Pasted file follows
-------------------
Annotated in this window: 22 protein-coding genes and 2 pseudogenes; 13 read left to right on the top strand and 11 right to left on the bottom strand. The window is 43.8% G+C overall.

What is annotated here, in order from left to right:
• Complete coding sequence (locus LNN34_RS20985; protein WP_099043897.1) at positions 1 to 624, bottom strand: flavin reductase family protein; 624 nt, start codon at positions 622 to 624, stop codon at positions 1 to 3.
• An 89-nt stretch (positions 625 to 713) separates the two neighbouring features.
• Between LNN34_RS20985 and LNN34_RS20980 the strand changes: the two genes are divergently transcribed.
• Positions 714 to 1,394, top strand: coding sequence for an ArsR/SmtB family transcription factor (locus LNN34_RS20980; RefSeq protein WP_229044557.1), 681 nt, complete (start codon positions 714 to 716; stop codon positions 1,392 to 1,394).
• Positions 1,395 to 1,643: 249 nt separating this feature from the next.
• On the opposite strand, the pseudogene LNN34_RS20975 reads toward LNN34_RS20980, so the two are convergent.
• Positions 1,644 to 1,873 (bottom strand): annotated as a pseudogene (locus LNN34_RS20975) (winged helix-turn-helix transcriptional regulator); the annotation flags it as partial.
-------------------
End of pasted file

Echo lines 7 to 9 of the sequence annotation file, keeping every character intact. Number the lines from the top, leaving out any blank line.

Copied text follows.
• Positions 1,395 to 1,643: 249 nt separating this feature from the next.
• On the opposite strand, the pseudogene LNN34_RS20975 reads toward LNN34_RS20980, so the two are convergent.
• Positions 1,644 to 1,873 (bottom strand): annotated as a pseudogene (locus LNN34_RS20975) (winged helix-turn-helix transcriptional regulator); the annotation flags it as partial.